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Indian equity return correlations at multi-year lows: Ridham Desai, Morgan Stanley

While Indian markets have seen an unprecedented fall, market experts offer cogent reasons to stress on the relative soundness of India's fundamentals in the emerging markets' universe.

, ET Bureau|
Aug 25, 2015, 04.00 AM IST
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While Indian markets have seen an unprecedented fall, market experts offer cogent reasons to stress on the relative soundness of India's fundamentals in the emerging markets' universe.
While Indian markets have seen an unprecedented fall, market experts offer cogent reasons to stress on the relative soundness of India's fundamentals in the emerging markets' universe.
While Indian markets have seen an unprecedented fall, market experts offer cogent reasons to stress on the relative soundness of India's fundamentals in the emerging markets' universe. On a relative basis, they point out that Indian equities are doing pretty well.

One is reminded of the fact that India has never achieved the present financial stability even when FIIs had an hawkish stance for EMs. In an extensive conversation with ET's Ashutosh R Shyam, Ridham Desai, head of India Equity Research & India Equity Strategist, Morgan Stanley, shares his optimistic view of Indian markets. Edited excerpts:

How is Yuan devaluation likely to change global investors’ perception towards EMs?

How does one interpret India’s recent outperformance over emerging markets? Keeping aside the long-term story, we think the recent outperformance has been a consequence of fundamental change in Indian equities For the first time in history, Indian equity return correlations are negative or at multi-year lows with falling commodity and bullion prices.

Hitherto, when commodity prices have fallen, correlations have risen, underpinning the historical importance of global risk appetite to India’s macro and stock markets. Even the correlation with global equities has fallen to decade lows. This decoupling or collapse in correlations is a manifestation of India’s improved macro stability, which in turn reflects a hawkish fiscal and monetary policy that is increasing domestic savings, and India’s growth optionality relative to a growthstarved world.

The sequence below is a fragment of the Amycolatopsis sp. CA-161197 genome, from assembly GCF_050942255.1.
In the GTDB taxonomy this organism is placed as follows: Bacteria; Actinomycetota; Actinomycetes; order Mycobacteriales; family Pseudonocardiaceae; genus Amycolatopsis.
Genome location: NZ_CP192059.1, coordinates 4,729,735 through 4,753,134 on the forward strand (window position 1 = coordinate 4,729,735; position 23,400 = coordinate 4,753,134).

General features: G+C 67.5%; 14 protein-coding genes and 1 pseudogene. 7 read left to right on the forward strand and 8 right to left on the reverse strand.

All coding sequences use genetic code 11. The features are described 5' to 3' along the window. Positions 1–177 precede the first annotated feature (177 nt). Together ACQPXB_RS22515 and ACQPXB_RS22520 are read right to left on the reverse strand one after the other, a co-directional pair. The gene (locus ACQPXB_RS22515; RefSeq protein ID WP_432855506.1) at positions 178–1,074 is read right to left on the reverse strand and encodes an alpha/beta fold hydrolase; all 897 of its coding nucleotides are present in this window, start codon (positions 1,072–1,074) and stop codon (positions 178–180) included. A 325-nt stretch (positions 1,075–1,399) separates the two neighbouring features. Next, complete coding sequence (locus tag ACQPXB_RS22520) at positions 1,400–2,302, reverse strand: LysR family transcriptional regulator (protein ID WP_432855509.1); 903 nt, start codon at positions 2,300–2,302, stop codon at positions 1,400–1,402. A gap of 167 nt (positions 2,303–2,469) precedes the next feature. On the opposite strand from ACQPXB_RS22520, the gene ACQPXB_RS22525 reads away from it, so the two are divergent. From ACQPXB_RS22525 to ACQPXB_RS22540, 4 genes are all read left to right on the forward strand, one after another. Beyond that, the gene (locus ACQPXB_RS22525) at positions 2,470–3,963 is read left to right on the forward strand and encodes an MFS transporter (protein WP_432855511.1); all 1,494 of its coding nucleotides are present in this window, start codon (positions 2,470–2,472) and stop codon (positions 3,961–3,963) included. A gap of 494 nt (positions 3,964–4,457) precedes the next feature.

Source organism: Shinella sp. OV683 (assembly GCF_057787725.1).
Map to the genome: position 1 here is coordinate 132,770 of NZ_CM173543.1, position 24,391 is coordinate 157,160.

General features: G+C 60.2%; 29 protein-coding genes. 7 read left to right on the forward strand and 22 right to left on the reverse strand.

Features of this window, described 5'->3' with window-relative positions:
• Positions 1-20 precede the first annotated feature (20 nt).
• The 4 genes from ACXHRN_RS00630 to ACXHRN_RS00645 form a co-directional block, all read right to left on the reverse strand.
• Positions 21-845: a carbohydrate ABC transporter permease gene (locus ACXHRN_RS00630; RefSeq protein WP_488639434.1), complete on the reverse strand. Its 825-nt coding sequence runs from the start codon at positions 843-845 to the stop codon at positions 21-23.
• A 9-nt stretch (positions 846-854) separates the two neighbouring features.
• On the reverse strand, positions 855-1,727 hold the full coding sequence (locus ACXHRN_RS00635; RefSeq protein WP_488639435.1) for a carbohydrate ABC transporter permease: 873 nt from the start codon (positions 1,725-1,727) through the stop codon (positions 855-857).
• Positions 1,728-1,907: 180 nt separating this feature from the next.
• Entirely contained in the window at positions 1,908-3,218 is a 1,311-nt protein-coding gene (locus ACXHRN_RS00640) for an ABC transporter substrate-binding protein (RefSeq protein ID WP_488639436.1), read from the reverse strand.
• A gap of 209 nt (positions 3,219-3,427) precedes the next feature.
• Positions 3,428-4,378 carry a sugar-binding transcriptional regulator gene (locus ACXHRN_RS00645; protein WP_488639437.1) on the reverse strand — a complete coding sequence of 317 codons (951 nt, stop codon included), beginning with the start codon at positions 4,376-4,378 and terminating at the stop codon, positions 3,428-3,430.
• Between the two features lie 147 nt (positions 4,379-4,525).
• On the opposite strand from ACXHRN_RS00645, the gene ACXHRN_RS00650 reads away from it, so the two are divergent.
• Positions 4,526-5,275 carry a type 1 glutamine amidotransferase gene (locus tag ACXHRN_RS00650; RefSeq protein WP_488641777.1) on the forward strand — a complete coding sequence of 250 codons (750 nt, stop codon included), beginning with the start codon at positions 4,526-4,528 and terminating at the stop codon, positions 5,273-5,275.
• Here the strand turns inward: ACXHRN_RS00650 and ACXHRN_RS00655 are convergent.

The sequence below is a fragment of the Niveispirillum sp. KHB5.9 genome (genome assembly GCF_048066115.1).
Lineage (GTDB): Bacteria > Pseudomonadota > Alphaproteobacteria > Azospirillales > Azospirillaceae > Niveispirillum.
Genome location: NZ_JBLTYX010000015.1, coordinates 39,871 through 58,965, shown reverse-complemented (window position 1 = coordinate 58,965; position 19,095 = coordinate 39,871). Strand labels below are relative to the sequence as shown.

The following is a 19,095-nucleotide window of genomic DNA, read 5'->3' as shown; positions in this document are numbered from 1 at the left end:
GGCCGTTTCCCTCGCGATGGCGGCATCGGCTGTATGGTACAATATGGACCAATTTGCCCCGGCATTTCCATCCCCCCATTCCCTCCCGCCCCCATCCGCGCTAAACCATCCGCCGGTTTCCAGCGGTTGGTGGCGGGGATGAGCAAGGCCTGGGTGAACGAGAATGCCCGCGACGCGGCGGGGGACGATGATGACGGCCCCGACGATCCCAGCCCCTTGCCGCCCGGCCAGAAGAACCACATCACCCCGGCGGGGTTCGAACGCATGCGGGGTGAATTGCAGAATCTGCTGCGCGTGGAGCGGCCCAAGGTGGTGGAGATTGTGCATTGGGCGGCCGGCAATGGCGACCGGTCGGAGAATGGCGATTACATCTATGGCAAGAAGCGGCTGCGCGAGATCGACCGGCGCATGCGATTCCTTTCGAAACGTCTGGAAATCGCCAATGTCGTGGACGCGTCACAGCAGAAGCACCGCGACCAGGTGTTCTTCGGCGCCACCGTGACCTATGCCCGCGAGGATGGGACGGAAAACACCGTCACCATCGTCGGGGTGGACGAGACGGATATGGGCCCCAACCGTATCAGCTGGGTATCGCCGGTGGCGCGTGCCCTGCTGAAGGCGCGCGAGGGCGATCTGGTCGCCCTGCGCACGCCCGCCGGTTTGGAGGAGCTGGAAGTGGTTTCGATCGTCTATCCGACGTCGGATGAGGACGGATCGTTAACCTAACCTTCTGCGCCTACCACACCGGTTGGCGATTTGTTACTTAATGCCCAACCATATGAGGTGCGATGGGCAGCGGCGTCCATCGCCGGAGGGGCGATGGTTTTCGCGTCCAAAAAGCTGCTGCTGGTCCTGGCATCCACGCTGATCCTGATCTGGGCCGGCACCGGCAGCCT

The fact that oil is also facing a supply shock helps India’s weak correlations. As a corollary, for India to retain these low correlations, it becomes imperative that its policy-makers smoothly transition from caring for macro stability to pursuing growth. If it does so, the equity market will likely retain this newly-acquired low beta characteristic but if it doesn’t, the correlations will mean revert.

FII flows have been listless over the last 3 months. Are FIIs relooking at allocation to the Indian equities?

When you see foreign flows into India you should always see in the relativeterm context. Never see it in the absolute context. So, the fact of India’s flat FII flows is that it saw a massive outperformance as compared with other emerging markets.

The fact that EMs have seen such big outflows but India has not. This itself is remarkable. It's not true that the FIIs have turned bearish on India, but instead they have turned bullish, which is why you can see them pulling money out from rest of the EMs, but not India. If we combine frontier as well as emerging markets, which is a total of 40, out of these 22 markets are in the bear markets phase. India is an exception, it is in a bull market phase.

Do you think outperformance of Indian equities will sustain as compared with other EMs?

India needs to come out of transition. It has focused on stability that was well-timed and it also happened when several economies were suffering from lack of stability. So, India has to benefit from that. Now the time has come for India to transition to the path of growth.

Street is expecting substantial earnings growth. What kind of margin improvement are you expecting in the long-term?

If you strike out global commodities and Tata Motors from the universe of company, overall earnings growth for the June quarter has been 17% YoY, which is one of the best quarters we have seen in five years. So the growth is back and it is coming largely from the margin improvement which is our thesis actually. We believe share of corporate profit in the GDP will rise, along with investment rate will rise. At the same time current account deficit is falling faster than the fiscal deficit, which are great tailwinds for the earnings. The margins are starting from near all-time low level. The corporate profit margins at the peak of 2012, were at 12%, currently we are at 7%, this offers enough room for improvement.

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